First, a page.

I found no evidence to support the “1001 Inventions” claim that al-Zahrawi made medical capsules from catgut. I did, however, locate a source that said al-Zahrawi made pills containing a mixture of powders (not a Muslim invention), and in the next sentence says al-Zahrawi used catgut in surgical sutures that would slowly be dissolved by the body, so perhaps one of the authors of ‘1001 Inventions” misread the paragraph and thought catgut was used to create a drug capsule that dissolves slowly.
His use of catgut surgical sutures was borrowed from Galen of Pergamon (2nd century Greek physician in the Roman Empire). Catgut stitches were usually actually made from guts of sheep.
Al-Zahrawi’s use of catgut sutures to tie an artery shut (ligation) to prevent bleeding to death during an amputation was copied from Byzantine Empire medicine.
Al-Zahrawi’s leverage for treating dislocated shoulders was depicted in a 1200 BC wall painting in the Egyptian tomb of Ipuy.http://www.rcsed.ac.uk/RCSEDBackIssues/journal/vol45_5/4550008.htm The same procedure was used in the 1800’s by Theodor Kocher.
The varicose vein surgery that al-Zahrawi copied from the Byzantines is described at http://dr-bull.com/history%20of%20varicose%20vein%20surgery.htm
Al-Zahrawi’s contribution to neurosurgery is that he performed spinal surgery but Greeks and Byzantines had done this centuries earlier.
Al-Zahrawi wrote in great detail about using red hot cauterization needles to open a pathway for pus to drain from abscesses. Cauterization needles and many other surgical instruments used by al-Zahrawi were in use in Roman times.
Al-Zahrawi’s use of cauterization to destroy cancerous tissue was not new; the Roman surgeon Celsus had also done this.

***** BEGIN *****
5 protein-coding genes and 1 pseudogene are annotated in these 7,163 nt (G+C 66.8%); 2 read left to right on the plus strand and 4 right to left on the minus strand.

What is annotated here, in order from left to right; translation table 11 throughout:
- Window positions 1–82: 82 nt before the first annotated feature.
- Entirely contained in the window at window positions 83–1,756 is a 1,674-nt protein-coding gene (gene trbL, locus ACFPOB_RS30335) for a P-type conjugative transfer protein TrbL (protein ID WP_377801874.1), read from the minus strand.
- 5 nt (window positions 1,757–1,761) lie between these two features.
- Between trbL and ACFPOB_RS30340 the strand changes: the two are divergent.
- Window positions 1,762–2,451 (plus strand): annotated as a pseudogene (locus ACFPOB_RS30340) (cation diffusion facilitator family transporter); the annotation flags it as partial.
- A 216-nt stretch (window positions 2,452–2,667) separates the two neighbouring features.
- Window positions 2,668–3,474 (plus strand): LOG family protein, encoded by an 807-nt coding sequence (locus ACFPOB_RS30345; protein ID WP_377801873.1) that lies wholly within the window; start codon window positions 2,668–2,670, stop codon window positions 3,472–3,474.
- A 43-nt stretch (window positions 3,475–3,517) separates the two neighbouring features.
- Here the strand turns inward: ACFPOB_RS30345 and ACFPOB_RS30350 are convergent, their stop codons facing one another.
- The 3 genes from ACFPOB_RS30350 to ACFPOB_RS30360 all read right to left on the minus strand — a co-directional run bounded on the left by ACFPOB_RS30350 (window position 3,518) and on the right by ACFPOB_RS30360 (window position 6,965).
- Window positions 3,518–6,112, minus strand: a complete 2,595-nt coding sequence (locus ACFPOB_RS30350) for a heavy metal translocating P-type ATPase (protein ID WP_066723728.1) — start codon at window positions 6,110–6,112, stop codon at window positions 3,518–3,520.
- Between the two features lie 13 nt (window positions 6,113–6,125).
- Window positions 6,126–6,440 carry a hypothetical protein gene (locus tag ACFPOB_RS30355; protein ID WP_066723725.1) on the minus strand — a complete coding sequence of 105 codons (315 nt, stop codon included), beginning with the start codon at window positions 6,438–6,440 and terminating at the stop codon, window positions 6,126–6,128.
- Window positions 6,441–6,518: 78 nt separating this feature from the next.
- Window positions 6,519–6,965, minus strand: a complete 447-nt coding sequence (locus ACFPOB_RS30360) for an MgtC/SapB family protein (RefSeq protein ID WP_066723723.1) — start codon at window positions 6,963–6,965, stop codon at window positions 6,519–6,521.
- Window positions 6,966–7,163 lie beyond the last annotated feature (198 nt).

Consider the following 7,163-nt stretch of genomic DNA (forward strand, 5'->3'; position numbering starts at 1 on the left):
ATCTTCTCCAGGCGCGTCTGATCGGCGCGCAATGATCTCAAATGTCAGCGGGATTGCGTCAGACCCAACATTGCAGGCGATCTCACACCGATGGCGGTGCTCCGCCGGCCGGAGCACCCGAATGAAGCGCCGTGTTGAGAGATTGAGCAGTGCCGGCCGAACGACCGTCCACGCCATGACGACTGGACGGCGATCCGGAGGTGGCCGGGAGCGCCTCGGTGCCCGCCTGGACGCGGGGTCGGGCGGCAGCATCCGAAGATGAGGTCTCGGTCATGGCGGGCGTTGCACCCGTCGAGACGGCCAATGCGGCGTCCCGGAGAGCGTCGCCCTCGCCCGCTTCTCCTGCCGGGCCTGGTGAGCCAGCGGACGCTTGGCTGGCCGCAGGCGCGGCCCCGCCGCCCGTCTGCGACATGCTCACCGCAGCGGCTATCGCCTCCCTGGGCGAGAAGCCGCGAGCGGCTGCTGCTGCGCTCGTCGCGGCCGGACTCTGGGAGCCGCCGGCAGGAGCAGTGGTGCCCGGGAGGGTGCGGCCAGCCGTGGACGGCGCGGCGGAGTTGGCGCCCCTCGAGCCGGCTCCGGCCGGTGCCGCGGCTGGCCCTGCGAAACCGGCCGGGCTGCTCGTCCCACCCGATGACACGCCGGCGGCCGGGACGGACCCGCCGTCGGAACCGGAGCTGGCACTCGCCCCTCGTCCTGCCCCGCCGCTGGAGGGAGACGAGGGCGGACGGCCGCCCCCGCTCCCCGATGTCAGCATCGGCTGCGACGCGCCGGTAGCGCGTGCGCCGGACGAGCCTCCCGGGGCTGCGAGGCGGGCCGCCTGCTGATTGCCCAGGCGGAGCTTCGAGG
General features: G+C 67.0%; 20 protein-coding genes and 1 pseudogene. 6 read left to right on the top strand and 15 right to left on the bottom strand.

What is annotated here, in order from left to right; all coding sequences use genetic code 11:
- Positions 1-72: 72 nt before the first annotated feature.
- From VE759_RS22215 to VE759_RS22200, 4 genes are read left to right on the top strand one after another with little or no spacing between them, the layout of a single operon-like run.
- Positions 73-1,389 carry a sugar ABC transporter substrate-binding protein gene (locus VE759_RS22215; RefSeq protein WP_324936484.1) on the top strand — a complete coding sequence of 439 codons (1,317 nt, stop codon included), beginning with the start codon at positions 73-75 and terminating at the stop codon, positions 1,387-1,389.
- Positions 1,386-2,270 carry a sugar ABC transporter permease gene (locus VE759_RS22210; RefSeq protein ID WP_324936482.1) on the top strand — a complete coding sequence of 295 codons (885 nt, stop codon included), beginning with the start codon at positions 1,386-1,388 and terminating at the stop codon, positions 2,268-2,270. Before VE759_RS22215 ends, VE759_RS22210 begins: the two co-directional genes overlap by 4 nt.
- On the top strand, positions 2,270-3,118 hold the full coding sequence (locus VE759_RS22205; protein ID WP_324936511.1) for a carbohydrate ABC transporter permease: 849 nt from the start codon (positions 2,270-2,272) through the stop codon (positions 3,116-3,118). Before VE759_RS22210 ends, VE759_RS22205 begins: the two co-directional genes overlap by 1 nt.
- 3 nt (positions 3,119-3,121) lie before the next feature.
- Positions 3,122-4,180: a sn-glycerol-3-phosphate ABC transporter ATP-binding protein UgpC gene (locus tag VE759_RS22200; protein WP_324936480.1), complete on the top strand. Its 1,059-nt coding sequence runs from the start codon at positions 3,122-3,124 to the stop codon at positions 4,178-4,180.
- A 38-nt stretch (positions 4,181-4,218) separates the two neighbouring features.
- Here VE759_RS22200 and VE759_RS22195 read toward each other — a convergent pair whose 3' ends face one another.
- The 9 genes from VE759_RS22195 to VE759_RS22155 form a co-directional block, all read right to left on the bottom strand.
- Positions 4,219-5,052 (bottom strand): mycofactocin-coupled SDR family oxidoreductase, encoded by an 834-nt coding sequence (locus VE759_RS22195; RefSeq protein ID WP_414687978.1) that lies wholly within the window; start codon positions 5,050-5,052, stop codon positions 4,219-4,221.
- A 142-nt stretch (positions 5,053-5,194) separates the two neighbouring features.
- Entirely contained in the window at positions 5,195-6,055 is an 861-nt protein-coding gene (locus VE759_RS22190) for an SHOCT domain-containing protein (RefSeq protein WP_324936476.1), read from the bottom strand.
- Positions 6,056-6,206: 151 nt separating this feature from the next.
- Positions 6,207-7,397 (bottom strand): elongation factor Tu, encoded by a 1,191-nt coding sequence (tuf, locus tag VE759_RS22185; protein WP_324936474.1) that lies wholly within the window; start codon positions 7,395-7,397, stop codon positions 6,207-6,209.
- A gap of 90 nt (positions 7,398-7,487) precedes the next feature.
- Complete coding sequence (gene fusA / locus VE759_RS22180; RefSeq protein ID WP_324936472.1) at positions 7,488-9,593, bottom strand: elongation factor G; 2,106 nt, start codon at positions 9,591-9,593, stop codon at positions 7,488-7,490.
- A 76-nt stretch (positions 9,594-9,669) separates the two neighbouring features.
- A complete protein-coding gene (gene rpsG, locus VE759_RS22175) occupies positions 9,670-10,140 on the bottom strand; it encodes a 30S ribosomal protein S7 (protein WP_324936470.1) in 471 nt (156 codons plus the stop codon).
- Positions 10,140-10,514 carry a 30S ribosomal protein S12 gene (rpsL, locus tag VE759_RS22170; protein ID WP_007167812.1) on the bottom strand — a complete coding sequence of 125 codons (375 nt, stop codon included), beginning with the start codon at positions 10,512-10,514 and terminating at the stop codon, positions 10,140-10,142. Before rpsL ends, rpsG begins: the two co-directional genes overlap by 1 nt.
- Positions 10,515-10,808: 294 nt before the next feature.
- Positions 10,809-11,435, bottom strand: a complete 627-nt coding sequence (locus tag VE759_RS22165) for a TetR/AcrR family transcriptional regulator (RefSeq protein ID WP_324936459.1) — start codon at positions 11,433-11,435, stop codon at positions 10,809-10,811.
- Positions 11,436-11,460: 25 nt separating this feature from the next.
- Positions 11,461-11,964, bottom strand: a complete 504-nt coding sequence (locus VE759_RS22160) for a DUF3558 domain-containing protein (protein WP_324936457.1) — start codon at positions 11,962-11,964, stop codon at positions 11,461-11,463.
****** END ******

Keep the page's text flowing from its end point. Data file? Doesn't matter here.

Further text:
Al-Zahrawi was not the first physician to use cauterization to seal small blood vessels.
According to the Wikipedia article on cauterization, Hippocrates wrote that cauterization was used to stop heavy bleeding, especially during amputations. “The procedure was simple: a piece of metal was heated over fire and applied to the wound. This would cause tissues and blood to heat rapidly to extreme temperatures in turn causing coagulation of the blood thus controlling the bleeding“
According to Wikipedia, the Romans used cautery as a bloodless knife and to destroy tumors. “The cautery was employed for almost every possible purpose in ancient
times: as a counterirritant, as a haemostatic, as a bloodless knife, as a means of destroying tumours”.
COTTON TO STOP BLEEDING
Al-Zahrawi was not the first to use unprocessed short-fiber cotton (the correct technical word for it is lint) to control bleeding. The Roman surgeon Celsus used lint to stop bleeding. http://www.reddit.com/r/AskHistorians/comments/1tn59a/how_likely_was_a_roman_soldier_to_survive_being/
and the ancient Egyptians also did this.
Muslims claim al-Zahrawi was the first to place casts of cloth stiffened with plaster around broken bones. Actually, Celsus wrote in his Roman medical encyclopedia “De Medicina” about similar orthopedic casts, but with the cloth stiffened with starch instead of plaster.
Al-Zahrawi was not the first to perform breast size reduction (gynecomastia) surgery (often on men). He copied breast size reduction surgery from the medical books written by Paul of Aegina.
Al-Zahrawi performed surgery diverting urine to the rectum, perhaps by using a red hot cauterization needle to open a pathway.
Debridement (removing dead tissue before closing a wound) had been done by Oribasius and Paul of Aegina long before the time of al-Zahrawi. http://www.mednet.gr/archives/2006-5/536abs.html
Al-Zahrawi marked the site of surgery with ink.
Image by Giorgio Sommer, via Wikimedia Commons.
image credit https://en.wikipedia.org/wiki/File:Sommer,_Giorgio_(1834-1914)_-_n._11141_-_Museo_di_Napoli_-_Strumenti_di_chirurgia.jpg